Just two days before the opening ceremony of the PyeongChang Winter Game, the U.S. Vice President vowed tough new sanctions against the Democratic People’s Republic of Korea.
In the meantime, the DPRK announced the sister of leader Kim Jong Un will be attending the Games. This will be the first time a member of the ruling family will be set foot in the South.
CGTN’s Jim Spellman reports.
The Olympic torch is close at hand, and the athletes are getting in their final training as the Winter Olympics in PyeongChang will soon begin.
A group of cheerleaders from the DPRK has arrived. The athletes from both countries will march together, and players from each side will make up a joint women’s ice hockey team.
Many South Koreans are welcoming the cooperation, even if it’s only temporary.
“Everyone knows that North Korea [will] participate in our Olympics. So I mean this is a good opportunity to all of the world,” said one South Korean resident.
But the U.S. is using the Winter Olympics to send a tough message about the DPRK nuclear program.
The U.S. delegation will be led by Vice President Pence. Speaking in Japan, Pence said new sanctions against the DPRK will be announced soon.
“Together with Japan and our allies let the world know this: we will continue to intensify our maximum pressure campaign until North Korea takes concrete steps toward complete, verifiable and irreversible denuclearization,” Pence in Tokyo said.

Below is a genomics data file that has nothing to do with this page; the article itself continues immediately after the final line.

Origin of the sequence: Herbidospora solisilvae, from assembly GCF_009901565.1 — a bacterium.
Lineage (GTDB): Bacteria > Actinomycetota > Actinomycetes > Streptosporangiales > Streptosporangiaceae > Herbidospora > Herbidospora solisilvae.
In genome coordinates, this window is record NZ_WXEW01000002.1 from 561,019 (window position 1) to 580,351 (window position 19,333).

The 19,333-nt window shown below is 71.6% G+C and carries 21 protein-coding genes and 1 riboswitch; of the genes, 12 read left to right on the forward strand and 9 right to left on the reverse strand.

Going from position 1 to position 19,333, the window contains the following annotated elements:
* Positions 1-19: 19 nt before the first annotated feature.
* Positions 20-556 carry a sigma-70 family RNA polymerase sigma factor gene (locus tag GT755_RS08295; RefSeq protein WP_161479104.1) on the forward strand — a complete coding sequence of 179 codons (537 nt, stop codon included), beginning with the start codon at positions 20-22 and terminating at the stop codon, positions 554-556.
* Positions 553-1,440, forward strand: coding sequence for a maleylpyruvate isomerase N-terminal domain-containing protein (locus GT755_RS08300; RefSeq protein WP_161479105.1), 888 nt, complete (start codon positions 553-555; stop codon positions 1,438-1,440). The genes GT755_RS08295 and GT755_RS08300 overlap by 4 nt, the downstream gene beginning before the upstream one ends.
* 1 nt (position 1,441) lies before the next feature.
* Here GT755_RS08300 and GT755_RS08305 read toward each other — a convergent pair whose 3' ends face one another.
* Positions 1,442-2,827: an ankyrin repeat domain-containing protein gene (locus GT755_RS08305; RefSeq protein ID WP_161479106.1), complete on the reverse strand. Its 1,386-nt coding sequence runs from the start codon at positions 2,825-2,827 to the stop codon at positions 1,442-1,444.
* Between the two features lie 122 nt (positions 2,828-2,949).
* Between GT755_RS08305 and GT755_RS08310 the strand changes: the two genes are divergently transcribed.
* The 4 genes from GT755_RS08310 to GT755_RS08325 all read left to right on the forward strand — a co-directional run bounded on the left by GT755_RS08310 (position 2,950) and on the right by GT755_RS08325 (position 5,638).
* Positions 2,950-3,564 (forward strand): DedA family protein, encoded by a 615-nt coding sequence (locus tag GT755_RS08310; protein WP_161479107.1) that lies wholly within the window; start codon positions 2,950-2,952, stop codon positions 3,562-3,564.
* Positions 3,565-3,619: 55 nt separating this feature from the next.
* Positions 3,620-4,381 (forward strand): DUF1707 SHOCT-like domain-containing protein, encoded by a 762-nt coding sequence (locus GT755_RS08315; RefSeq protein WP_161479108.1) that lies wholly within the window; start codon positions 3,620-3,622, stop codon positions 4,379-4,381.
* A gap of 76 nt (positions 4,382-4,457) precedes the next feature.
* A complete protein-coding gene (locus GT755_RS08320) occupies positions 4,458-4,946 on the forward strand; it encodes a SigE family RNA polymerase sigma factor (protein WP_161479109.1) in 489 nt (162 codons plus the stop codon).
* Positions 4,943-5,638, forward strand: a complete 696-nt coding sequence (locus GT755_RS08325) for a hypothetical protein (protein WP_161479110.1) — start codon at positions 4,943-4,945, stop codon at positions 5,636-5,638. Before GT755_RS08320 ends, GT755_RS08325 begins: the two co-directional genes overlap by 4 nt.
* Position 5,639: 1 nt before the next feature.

The fate of 13 Russian athletes and two coaches is unclear. The athletes have been banned from the games for Russia’s violation of anti-doping rules. A last ditch appeal is underway at the Court of Arbitration for Sport.
Olympics officials are taking a tough stance against performance enhancing substances.
“During the Games, there will be over 2,500 tests, blood and urine tests, 1,400 out-of-competition, 1,000 in competition,” said Mark Adams, the spokesperson of the International Olympic Committee. “And athletes from Russia have been tested twice as much as any other nation.”
Also on the health front, there’s been an outbreak of the highly contagious norovirus in PyeongChang. Dozens confirmed sick but so far no athletes.
But the biggest issue for those attending the Games may be the weather. Temperatures for Friday’s opening ceremony may be as cold as 10 below zero Celsius.
Stephan Haggard on what’s behind the DPRK’s planned military parade
The Democratic Peoples’ Republic of Korea plans to hold a military parade one day before the Winter Olympics. Critics suggest it’s an attempt to upstage the games. To understand what’s behind the move, CGTN’s Mike Walter spoke with Stephan Haggard, professor of Korea-Pacific Studies and director of the Korea-Pacific Program at the University of California – San Diego.